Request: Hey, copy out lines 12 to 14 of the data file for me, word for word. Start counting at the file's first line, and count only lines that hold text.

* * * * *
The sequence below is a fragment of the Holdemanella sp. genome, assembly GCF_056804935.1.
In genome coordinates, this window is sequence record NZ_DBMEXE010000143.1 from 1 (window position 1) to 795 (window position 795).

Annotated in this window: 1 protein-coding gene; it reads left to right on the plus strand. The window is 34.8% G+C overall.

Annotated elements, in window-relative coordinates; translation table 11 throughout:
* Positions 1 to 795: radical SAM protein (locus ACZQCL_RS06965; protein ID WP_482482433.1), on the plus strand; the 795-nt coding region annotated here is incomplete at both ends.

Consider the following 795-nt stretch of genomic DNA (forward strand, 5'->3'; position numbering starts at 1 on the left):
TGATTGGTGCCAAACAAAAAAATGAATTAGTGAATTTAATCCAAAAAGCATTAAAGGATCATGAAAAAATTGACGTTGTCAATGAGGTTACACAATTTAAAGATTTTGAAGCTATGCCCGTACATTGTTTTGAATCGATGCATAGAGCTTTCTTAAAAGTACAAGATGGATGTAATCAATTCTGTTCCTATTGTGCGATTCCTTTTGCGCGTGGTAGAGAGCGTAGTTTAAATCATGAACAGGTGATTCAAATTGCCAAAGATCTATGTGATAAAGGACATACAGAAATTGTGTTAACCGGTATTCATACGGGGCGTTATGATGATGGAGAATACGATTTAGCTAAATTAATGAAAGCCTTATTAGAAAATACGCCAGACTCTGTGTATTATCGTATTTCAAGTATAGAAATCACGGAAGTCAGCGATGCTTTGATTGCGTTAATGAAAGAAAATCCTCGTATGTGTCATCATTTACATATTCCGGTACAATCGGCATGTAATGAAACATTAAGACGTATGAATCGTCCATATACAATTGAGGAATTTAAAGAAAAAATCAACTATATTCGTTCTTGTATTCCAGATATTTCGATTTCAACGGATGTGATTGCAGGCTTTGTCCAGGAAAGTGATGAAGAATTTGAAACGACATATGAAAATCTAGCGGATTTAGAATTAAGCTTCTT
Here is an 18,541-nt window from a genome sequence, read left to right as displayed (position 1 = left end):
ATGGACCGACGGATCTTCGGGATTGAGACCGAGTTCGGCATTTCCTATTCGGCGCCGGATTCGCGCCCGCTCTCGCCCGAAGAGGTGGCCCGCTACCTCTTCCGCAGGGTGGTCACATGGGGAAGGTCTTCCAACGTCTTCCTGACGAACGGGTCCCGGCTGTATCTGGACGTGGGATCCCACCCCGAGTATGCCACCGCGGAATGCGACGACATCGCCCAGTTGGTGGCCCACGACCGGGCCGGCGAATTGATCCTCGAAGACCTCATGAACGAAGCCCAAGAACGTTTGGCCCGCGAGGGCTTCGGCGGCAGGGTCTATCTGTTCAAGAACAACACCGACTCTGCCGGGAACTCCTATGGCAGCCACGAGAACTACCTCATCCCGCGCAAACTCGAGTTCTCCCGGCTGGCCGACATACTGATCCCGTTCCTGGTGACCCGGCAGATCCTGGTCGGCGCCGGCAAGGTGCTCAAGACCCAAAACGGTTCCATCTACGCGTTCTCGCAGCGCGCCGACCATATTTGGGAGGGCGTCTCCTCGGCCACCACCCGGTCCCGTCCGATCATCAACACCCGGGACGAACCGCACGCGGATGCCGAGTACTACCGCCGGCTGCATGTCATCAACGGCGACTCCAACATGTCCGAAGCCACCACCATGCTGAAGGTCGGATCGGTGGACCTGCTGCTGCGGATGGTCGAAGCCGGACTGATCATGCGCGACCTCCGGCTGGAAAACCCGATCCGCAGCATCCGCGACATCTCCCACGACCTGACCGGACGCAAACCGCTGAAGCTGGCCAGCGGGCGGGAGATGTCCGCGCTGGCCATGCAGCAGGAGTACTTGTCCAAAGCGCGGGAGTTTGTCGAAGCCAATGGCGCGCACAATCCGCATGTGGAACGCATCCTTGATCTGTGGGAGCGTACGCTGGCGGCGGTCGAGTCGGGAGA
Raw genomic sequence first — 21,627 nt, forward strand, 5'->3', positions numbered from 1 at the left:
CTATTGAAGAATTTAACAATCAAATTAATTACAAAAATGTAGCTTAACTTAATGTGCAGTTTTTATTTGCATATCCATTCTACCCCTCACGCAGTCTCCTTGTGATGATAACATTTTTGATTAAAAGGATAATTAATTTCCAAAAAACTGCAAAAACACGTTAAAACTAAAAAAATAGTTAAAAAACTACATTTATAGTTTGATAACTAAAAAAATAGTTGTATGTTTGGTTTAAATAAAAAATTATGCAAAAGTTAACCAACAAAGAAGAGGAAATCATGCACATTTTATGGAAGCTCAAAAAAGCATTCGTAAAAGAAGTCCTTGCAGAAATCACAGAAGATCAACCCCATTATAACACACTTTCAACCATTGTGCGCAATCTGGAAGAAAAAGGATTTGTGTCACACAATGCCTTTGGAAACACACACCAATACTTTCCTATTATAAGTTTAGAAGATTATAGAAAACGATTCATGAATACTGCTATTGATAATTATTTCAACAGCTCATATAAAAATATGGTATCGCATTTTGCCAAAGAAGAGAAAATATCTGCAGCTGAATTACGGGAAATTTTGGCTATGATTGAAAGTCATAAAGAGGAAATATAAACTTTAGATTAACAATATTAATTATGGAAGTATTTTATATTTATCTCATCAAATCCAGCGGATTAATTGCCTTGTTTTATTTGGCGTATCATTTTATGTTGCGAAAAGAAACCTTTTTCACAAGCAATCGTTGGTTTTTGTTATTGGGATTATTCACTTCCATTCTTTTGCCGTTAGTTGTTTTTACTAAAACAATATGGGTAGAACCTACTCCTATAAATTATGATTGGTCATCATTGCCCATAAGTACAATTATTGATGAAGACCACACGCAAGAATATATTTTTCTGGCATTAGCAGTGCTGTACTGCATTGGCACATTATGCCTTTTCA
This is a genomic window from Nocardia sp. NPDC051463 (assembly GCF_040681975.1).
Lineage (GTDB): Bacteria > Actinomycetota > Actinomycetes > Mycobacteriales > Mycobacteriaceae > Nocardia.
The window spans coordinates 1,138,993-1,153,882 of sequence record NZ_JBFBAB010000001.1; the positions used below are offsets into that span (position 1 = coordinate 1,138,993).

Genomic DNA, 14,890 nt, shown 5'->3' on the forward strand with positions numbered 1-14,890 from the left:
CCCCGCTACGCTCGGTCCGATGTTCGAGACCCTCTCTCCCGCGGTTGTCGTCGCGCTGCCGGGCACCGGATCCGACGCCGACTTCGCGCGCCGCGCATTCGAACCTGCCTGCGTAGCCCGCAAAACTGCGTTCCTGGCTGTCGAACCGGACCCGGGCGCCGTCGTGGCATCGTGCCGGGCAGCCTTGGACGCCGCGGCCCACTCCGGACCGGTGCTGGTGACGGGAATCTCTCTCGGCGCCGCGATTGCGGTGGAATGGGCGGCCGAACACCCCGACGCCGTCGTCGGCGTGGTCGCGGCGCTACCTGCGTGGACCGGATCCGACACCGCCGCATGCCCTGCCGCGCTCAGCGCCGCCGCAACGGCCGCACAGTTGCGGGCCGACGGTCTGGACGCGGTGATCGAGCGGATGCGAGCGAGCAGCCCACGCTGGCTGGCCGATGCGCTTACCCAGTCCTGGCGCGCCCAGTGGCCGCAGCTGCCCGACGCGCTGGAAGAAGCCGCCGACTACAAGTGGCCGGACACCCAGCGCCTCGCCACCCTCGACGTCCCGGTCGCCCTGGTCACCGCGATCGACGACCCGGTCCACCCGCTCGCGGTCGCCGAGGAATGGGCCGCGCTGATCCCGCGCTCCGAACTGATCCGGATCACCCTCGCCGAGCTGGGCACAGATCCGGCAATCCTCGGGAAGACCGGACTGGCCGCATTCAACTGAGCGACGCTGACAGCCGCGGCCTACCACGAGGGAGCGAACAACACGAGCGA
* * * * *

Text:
This is a genomic window from Nocardia sp. NPDC051463 (assembly GCF_040681975.1).
Lineage (GTDB): Bacteria > Actinomycetota > Actinomycetes > Mycobacteriales > Mycobacteriaceae > Nocardia.
The window spans coordinates 1,138,993-1,153,882 of sequence record NZ_JBFBAB010000001.1; the positions used below are offsets into that span (position 1 = coordinate 1,138,993).